…D: So any vehicle that comes on with, like, a police sign, or with delivery or FedEx or something, that’s not a sign?

O: All signs are prohibited–

I find it difficult to believe that this officer tells police and FedEx deliverymen that they’re not allowed to park on federal property because of the signs on their cars.


Jack Cafferty of CNN Questions Dick Cheney’s “Courage”

Posted by Eric Jaffa
February 16, 2006 @ 6:41 am
Filed under: Government, TV

Yesterday, Jack Cafferty questioned Dick Cheney’s decision to talk to a Fox News host about the hunting accident instead of the full press corp.

From Media Bistro’s TV Newser via DC Media Girl:

After admitting he hasn’t seen the full interview with Dick Cheney yet, CNN’s Jack Cafferty had the following to say on The Situation Room at 4:15pm:

“I would guess it didn’t exactly represent a profile in courage for the vice president to wander over there to the F-word network for a sit down with Brit Hume. I mean, that’s a little like Bonnie interviewing Clyde, ain’t it? Where was the news conference? Where was the access to all of the members of the media?”

The interview between Brit Hume and Dick Cheney on Fox News wasn’t aired live.

Video of Jack Cafferty’s remarks is at Media Matters for America.


Rush Limbaugh Inserts Racial Angle

Posted by Eric Jaffa
February 15, 2006 @ 9:30 pm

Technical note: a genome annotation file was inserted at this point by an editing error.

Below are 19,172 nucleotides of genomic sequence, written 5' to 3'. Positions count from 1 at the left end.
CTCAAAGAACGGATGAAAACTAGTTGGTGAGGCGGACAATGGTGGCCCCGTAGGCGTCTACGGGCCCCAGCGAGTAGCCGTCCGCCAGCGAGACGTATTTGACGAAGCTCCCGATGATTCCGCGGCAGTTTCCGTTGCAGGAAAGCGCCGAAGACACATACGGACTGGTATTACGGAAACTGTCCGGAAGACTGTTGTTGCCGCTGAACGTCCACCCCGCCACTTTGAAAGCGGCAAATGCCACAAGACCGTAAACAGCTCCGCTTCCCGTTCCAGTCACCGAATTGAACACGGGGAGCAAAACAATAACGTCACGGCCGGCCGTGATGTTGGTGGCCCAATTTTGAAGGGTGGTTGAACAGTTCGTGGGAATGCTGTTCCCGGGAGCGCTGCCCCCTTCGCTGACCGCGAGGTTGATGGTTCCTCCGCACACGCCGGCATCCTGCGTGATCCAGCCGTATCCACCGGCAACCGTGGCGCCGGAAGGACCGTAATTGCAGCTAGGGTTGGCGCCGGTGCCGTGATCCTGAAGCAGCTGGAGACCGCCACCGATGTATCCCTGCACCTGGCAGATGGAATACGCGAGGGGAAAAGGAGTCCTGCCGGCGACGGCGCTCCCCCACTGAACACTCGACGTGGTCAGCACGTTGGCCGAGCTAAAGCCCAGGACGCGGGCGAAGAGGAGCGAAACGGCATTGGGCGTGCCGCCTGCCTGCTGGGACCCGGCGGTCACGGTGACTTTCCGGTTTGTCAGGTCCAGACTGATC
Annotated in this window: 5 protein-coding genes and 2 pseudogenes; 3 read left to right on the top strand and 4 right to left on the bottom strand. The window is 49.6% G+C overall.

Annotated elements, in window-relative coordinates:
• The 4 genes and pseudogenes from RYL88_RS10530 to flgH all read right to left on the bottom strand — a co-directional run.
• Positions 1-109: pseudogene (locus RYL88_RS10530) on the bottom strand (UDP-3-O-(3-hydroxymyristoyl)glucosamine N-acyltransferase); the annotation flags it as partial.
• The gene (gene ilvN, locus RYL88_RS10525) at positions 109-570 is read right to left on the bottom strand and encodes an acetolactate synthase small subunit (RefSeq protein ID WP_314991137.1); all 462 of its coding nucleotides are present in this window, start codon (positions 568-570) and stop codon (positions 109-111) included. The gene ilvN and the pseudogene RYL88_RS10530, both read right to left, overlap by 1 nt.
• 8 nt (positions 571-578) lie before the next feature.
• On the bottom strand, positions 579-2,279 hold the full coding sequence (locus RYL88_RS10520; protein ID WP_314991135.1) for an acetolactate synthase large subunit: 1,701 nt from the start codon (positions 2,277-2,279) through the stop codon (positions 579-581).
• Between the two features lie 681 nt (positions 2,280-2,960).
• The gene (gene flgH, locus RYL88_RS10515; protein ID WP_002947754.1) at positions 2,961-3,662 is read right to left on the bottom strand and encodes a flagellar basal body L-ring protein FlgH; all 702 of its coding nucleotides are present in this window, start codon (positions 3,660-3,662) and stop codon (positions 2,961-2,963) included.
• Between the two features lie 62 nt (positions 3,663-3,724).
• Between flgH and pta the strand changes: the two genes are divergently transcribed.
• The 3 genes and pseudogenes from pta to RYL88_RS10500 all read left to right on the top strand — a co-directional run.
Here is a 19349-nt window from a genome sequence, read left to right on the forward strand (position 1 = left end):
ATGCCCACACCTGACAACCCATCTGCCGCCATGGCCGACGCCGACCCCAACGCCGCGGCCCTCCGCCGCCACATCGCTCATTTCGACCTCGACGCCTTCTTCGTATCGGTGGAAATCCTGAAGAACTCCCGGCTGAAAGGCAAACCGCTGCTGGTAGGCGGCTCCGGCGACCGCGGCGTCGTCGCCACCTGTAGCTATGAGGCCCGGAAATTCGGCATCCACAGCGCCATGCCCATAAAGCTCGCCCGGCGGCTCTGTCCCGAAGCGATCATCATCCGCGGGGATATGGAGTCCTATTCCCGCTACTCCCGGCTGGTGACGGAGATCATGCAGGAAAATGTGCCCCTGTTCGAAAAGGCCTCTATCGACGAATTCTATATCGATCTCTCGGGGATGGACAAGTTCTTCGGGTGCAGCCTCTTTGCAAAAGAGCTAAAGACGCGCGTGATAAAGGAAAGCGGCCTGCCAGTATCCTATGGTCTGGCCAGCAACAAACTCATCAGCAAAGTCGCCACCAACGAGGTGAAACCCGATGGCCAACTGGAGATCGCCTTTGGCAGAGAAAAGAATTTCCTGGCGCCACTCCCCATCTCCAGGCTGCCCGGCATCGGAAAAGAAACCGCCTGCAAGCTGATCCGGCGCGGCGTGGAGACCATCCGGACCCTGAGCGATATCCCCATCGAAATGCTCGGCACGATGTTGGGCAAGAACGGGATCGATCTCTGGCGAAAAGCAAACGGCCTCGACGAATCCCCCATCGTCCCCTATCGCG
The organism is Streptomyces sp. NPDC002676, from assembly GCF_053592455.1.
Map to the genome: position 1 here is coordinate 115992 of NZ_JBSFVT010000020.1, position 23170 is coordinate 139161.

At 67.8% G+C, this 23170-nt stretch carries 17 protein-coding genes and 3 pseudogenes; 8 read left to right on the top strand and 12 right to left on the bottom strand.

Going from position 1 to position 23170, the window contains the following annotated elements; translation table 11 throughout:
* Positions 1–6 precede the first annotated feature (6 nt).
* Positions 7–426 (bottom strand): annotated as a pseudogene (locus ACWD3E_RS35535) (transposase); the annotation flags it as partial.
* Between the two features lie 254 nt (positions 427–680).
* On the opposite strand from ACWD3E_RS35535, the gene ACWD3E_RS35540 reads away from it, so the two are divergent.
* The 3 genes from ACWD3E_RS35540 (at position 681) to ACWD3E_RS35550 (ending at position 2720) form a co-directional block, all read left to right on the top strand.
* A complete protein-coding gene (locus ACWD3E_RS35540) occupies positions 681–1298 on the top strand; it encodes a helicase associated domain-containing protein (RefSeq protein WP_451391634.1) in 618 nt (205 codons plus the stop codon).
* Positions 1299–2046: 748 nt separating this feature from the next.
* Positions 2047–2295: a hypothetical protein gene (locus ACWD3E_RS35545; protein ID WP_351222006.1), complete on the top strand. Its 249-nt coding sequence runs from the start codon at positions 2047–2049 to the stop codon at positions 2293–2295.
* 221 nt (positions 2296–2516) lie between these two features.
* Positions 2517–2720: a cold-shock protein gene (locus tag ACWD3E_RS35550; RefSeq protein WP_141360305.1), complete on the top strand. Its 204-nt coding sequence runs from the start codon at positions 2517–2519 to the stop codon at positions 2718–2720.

Filed under: Government, Media Watch, Radio

face of Sherrod Brown young man smiling.
Sherrod Brown

Paul Hackett smiling and wearing a tie.
Paul Hackett

Two white candidates were both running for the Democratic nomination for US Senator from Ohio. One dropped out, and radio host Rush Limbaugh said there is a “racial component.”

The Democratic nominee for US Senate in Ohio will be Sherrod Brown.

His Democratic competition was Iraq War veteran Paul Hackett, who dropped out because he didn’t have the support of Senate Democratic leaders and because he hadn’t raised enough money.

While Sherrod Brown is white (as is Paul Hackett), Rush Limbaugh attacked the New York Times yesterday for not reporting that he’s black.

And don’t forget, Sherrod Brown is black. There’s a racial component here, too. And now, the newspaper that I’m reading all this from is The New York Times, and they, of course, don’t mention that. But — you know, “Democratic leaders say that Representative Sherrod Brown, a seven-term incumbent from Avon, has a far better chance of toppling Senator DeWine than does the — Hackett.”


Uh, Sherrod Brown’s a white guy? Then I’m confusing him with somebody. OK, I’m sorry. I thought Sherrod Brown was — I’m — I’m confusing him with somebody then. Must be somebody in New York has got a similar name…


For those of you who continue to email me, even though I have made the correction — let me make the correction again. I erred when I said that Sherrod Brown is black. I’m confusing him with somebody with a similar name in the Democratic Party somewhere. But we have — we have corrected this, and I, you know, I’m not gonna apologize, ’cause I don’t think it’s an insult to be black. But — but I did err. He is — his is — he is — he is not black. He’s one of these white European descendents in Ohio. He’s the guy that — that the Democrats have kicked Paul Hackett out of the race for the Senate seat in Ohio against Mike DeWine. And it really boils down to a matter of money, plus they don’t like military guys in the, in the Democratic Party.

Paul Hackett is a veteran of the Iraq War.